We had a beautifully obligatory BBQ dinner with Mark’s dad and his partner, Jill, before preparing ourselves for a hot and sunny Christmas day.
Day 8 (Christmas Day)
Christmas day in New Zealand was just as we imagined it would be: hot, sunny, friendly, and accompanied with beer. Mark’s aunt was kind enough to let us join their annual family get together featuring children of Santa fearing age (which makes the whole day better). Everyone was very friendly and the family vibe was cherish-able. It did make me want to experience the same with our family next year…so the challenge is on.
Aside from the Christmas lunch, we played some lawn games with the children and relaxed in the holiday heat.
As the children began to tire and desired an afternoon with their new toys we made our way to Mark’s sister’s house for a few night-caps before heading back to base.
It was a really special Christmas day, not least because we got to spend it with Mark and Olivia in their own setting.
Boxing Day in NZ is not too dissimilar to the UK. The girls got up early to hit the sales, whilst the boys stayed at home playing cards and eating left overs. It was a nice relaxing and stress-free follow-up to Christmas day.
In the afternoon we headed to what is apparently a world famous carnival in Timaru. We were assured that people came from all over New Zealand just to come to the Boxing Day carnival here. In truth, some of the people who were there were hardly human at all.
The carnival itself is a fascinating time-warp. Mark’s sisters informed us that the games and rides have been the same for so long that their children could be sitting in the same seats that they were 30 years prior. It was great to be at the carnival as a tourist, giving a unique view of New Zealand tradition.
It was now time to say farewell to our wonderful hosts and head back for part 3/3 of our New Zealand adventure.
This day was largely in transit. Firstly, we drove from Timaru to Christchurch airport, then we caught our plane to Auckland before driving our hire car to the Coromandel Coast.
We were handed a touch of luck at the car hire venue as we were offered an upgrade from our compact car to a much more elegant Nissan X-trail. We enjoyed it so much that Nicki looked into how much it would cost at home. Ironically, New Zealand might have priced us out of any such luxury.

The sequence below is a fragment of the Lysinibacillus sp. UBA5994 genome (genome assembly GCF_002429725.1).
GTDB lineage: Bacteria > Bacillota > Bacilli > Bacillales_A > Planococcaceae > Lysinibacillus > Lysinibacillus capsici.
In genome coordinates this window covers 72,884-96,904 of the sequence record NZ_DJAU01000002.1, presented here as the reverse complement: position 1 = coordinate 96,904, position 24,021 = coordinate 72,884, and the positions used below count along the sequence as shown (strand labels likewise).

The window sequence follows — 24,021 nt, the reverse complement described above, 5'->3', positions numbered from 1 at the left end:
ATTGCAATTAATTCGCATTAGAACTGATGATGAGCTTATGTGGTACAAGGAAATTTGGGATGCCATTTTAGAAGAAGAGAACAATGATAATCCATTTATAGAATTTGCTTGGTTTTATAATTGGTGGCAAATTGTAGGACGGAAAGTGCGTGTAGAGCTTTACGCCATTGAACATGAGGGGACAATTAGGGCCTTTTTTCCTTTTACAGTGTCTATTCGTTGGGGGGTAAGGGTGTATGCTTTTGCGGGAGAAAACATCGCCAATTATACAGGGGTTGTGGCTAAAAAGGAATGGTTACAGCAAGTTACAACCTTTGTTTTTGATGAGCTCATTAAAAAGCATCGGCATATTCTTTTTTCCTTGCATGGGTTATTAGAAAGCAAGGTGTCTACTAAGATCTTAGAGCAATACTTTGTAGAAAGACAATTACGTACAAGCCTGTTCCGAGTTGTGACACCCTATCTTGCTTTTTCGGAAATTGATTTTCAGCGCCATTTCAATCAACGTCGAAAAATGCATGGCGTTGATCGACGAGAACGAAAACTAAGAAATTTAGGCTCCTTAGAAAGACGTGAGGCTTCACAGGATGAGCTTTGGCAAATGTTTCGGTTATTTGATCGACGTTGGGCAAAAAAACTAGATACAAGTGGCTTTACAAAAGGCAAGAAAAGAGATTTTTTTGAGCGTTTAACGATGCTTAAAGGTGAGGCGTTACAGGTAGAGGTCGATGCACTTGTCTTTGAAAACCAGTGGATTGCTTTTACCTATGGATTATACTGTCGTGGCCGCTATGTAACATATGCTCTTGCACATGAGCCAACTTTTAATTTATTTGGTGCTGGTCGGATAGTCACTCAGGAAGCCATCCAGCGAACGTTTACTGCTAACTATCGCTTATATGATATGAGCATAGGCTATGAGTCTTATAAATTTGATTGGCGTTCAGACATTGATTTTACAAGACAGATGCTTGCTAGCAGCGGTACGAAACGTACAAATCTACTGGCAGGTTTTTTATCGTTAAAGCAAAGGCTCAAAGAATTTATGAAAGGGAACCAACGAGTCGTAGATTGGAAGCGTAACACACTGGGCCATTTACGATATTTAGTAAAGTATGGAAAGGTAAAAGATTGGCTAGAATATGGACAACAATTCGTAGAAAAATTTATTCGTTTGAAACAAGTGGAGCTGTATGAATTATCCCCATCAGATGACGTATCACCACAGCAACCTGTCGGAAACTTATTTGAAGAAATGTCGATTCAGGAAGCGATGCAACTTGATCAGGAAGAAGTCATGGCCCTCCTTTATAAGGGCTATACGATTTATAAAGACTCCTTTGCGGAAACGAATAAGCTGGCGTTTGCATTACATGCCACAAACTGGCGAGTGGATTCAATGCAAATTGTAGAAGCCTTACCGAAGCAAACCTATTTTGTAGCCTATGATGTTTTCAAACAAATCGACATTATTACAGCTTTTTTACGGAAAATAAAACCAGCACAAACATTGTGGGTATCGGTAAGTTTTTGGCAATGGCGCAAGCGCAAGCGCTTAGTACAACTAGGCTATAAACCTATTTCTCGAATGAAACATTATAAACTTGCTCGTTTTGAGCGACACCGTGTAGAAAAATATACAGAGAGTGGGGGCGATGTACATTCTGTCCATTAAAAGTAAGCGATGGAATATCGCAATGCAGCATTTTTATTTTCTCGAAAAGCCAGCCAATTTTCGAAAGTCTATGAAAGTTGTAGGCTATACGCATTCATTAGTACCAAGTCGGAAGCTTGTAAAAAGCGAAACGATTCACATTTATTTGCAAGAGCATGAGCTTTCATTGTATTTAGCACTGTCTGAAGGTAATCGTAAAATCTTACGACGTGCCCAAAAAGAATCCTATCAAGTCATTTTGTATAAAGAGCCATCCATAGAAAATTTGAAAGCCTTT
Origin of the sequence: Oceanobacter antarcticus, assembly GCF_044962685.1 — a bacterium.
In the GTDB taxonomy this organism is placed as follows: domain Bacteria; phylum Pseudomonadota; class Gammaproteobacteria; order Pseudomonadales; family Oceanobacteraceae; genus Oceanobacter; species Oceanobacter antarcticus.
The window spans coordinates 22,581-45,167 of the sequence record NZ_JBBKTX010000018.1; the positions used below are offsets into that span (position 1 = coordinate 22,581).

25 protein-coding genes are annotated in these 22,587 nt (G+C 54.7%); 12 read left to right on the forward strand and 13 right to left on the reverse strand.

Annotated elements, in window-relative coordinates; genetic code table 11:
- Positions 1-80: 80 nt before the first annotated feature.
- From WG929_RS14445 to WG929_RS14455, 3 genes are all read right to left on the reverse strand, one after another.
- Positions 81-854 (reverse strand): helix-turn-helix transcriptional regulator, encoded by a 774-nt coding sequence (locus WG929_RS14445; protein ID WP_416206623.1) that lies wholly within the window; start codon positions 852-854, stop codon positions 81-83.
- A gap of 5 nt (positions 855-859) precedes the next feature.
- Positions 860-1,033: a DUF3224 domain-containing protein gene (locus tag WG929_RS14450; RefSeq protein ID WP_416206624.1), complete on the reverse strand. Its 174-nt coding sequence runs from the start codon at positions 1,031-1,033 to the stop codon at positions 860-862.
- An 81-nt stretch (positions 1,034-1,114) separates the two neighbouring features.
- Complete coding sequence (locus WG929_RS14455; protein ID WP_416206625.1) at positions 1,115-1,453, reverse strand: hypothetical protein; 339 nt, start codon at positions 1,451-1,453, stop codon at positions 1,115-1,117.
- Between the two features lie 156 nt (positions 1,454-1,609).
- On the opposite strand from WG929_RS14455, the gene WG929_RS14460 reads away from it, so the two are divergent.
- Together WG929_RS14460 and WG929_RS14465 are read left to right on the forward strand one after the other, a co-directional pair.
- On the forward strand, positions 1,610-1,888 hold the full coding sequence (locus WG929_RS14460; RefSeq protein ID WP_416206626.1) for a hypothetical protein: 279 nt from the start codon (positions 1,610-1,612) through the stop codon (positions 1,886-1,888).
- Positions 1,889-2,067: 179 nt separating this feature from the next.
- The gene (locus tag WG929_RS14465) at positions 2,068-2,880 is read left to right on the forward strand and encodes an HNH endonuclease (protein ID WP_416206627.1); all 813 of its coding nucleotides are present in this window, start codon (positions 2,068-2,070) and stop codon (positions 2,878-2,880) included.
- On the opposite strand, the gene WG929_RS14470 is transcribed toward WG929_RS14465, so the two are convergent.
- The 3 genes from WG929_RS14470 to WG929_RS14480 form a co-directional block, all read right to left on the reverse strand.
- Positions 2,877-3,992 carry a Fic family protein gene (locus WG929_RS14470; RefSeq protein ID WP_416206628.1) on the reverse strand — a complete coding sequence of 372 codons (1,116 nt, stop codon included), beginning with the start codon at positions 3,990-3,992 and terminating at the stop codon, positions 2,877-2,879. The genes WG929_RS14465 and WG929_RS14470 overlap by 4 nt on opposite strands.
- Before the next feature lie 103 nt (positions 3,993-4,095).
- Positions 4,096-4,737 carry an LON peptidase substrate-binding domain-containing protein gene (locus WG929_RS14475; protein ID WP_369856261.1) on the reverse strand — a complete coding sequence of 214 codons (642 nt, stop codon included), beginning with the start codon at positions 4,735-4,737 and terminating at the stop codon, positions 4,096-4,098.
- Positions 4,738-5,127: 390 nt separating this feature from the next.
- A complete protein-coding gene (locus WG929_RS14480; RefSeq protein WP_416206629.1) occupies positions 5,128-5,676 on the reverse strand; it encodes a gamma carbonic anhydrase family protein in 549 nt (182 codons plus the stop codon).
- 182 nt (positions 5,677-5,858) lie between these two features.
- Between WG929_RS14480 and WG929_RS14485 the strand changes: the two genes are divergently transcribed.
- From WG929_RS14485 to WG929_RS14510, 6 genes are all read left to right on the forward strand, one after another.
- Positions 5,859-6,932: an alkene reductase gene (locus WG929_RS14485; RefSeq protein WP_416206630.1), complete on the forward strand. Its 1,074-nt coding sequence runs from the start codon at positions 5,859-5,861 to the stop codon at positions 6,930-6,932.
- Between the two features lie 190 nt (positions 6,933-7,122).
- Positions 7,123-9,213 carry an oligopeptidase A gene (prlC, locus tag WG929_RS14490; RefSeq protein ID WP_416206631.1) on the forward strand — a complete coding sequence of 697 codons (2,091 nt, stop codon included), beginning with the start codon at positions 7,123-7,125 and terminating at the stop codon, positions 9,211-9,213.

In terms of beauty, the Coromandel peninsula was my favourite part of New Zealand. The prevalence of other tourists probably meant that this was not a unique conclusion to make.
After a day of travel we had a nice beer at a local brewery pub and caught up on some Netflix back in the common area of our hostel. We were to be bunk-bedding for the next 2 nights.
I was keen to get a trail run done in the morning, and thought there would be no better lure than to see Cathedral Cove (a postcard favourite) before the droves of other tourists get to it. This meant leaving our dorm about 6:30am and running up a few unexpected hills before descending to the cove. I am glad I did as I was able to enjoy the view and run through the archway without the danger of getting wet (the tide was out).
Once the hour was more sociable, Nicki and I retraced my steps back to the cove to see it together and enjoy some of the beauty of the beach. This time it was a little more crowded but justifiably so.
We lay on the beach for a while and dipped in the sea. Although, the sea was not the luke-warm water I was expecting.
Whilst in Hahei, there was one other ‘must do/see’: Hot Water Beach. In fact, this marked a geothermal turning point in our trip, as from this moment on we would be seeing lots of volcanic wonders.
The best time to visit Hot Water Beach (they love a good literal name in New Zealand), is 2 hours before the high tide. In a desire to outsmart the other tourists we decided to go 3 hours before to get there before the crowds. We were not alone in this idea.
When we got to the beach we armed ourselves with a spade and headed towards the crowds of diggers. This was the error of novices. We were sheep. We were digging wholes in search of hot water in a zone where lots of Chinese tourists were doing the same. In actual fact, everyone was just copying each other. We have lived in China too long to still fall for this.
After a few minutes of hopeless digging we decided to leave the crowd and dig elsewhere. We came across a couple of middle aged Kiwi women who told us to feel for heat in the sand with or feet. Once we felt a hot spot we started digging, and immediately came across 60 degree water…piping hot. Nicki and I teamed up with the ladies to make a big pool, large enough to bathe in. The crowds started to follow us in the end…the trend setters that we are.
We took the advice of one of the hostel guys and headed to Whitianga for our final day in the Coromandel Peninsula. In all honesty, it did not match the beauty of Hahei beach or Coromandel Cove (albeit in less than perfect weather conditions).